Hurricane graphics, what they really mean and what you should focus on

June 1- November 30
June 1- November 30(WHSV)
Published: Jul. 31, 2020 at 9:59 PM EDT|Updated: Jul. 31, 2020 at 10:39 PM EDT
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HARRISONBURG, Va. (WHSV) - As we head into August, this is when tropical activity tends to pick up. Peak hurricane season is about mid-August through the end of September.

Peak hurricane season is late August through September.
Peak hurricane season is late August through September.(WHSV)

Over the next few months likely we’ll be talking about tropical storms and hurricanes more. So it’s important to explain some information and graphics you’ll be seeing more often.

THE CONE: We’re all familiar with the cone, and the ‘cone of uncertainty'. So what does the cone mean?

The cone is the projected path of the center of the storm. The cone does not depict where all impacts can potentially be felt. So whether you’re in or out of the cone, that just is an outline of the potential center of the storm.

Cone size is based on official storm track error over the last 5 years.
Cone size is based on official storm track error over the last 5 years.(WHSV)

Hurricane force winds can often extend anywhere from 25-100 miles out from the center of a hurricane.
Tropical Storm force winds can extend much further, sometimes as much as 300 miles from the center of a large hurricane.

Many times you’ll see a line through the center of the cone, but this is just the halfway point of the cone. The path of a storm can track anywhere in that cone.

It’s also important to note that the size of the cone is more narrow closer to where the storm is currently, and then fans out the further away. This is because confidence is best closer to the storm but there is less confidence within 3-5 days.

*Side note: The cone size is based off of the error in the official track of storms over the last 5 years. It’s not based off of the range of current forecast models for a particular storm. The cone has been shrinking in size over the last several years because of better forecasting*

SPAGHETTI PLOTS: Often times you’ll see graphics with all of these lines on it. Meteorologists call these spaghetti plots, so properly names. So what does it mean if the line comes through our area? Does that mean the storm is going to come here?

The closer and more grouped the forecast lines are together, the greater the confidence in a...
The closer and more grouped the forecast lines are together, the greater the confidence in a hurricane path.(WHSV)

Not necessarily. There are many forecast models that put out this information, a projected path. We use this not to guess which path is the correct track of the hurricane, but we use this for confidence in a path or track of a storm.

So the more grouped together the lines are, the more confidence there is in that given track, as shows on the left. The further apart the lines are, or basically no general consensus, then the less confidence in a path.

Spaghetti plots also don’t show where impacts will be felt, it’s simply a projection of the potential path.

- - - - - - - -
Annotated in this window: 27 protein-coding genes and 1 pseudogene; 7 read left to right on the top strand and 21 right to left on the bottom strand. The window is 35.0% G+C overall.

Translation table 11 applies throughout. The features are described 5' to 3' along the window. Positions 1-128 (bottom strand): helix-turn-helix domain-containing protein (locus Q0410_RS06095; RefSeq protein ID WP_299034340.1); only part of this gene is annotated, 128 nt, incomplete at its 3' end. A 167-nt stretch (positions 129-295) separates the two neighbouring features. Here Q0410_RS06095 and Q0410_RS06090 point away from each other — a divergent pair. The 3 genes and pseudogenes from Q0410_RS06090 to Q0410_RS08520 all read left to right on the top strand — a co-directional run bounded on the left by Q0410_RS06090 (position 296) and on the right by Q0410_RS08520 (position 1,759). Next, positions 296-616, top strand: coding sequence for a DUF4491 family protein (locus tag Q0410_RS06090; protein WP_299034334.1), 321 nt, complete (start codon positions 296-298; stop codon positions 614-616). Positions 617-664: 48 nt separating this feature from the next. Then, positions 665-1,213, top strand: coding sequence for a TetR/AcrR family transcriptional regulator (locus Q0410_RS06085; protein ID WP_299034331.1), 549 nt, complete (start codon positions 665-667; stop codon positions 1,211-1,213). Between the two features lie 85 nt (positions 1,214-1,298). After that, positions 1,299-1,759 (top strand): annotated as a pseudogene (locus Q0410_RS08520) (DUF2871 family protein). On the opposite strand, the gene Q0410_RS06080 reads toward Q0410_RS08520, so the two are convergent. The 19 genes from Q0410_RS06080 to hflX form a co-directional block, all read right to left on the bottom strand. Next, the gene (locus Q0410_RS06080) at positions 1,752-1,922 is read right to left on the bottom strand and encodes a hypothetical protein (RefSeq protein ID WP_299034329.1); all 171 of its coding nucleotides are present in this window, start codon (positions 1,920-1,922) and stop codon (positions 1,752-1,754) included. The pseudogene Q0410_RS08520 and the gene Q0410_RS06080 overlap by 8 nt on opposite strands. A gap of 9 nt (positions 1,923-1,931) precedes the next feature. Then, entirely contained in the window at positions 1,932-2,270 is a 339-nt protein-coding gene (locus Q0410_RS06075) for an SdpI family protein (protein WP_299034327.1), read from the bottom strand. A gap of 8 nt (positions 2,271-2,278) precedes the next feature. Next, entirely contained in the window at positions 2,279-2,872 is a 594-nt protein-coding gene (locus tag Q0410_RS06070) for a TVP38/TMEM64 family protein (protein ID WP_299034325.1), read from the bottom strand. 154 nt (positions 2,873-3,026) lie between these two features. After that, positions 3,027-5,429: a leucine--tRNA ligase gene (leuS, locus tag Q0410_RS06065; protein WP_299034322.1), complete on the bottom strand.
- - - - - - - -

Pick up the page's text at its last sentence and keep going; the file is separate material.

HOW STORMS ARE NAMED: The National Hurricane Center does not name tropical storms/hurricanes. The names come from the World Meteorological organization. There are 6 lists of 21 different names. One for each letter of the alphabet (omitting Q, U, V, X, Y, Z)

Each list is used every 6 years. If a particular hurricane is so strong and destructive, that name is retired and another name starting with the same letter is omitted.

For example, the list used in 2020 is the same list used in 2014. Prior to, the same list was used in 2008. That year, hurricane Ike caused so much extensive damage, Ike was retired and replaced with Isaias. In 2014, the last time this list was used, Isaias was on the list but we never made it to I that year. The last named storm in 2014 was Hanna.

So why is Isaias pronounced ‘ees-ah-EE-ahs’ and not Eye-zah-as?

From the World Meteorological Organization:

“Each year, tropical cyclones receive names in alphabetical order. Women and men’s names are alternated. The name list is proposed by the National Meteorological and Hydrological Services (NMHSs) of WMO Members of a specific region, and approved by the respective tropical cyclone regional bodies at their annual/biennual sessions.”

In the Atlantic basin, tropical names are English, Spanish, and French. Per the WMO pronunciation guide, it is the Spanish pronunciation of Isaias.

As we head further into hurricane season, tropical updates are available on your WHSV weather app. Go to radar, and hit the three little dots button. Under overlays, select tropical. If you click on one of the forecast icons on the track that will either give you the current storm information or the forecast information for that particular storm.

Bottom line, don’t focus on the exact path. Pay attention to the impacts from the storm.

For the latest on Hurricane Isaias and our local forecast, click this link:

Tropical updates are available on your WHSV weather app
Tropical updates are available on your WHSV weather app(WHSV)

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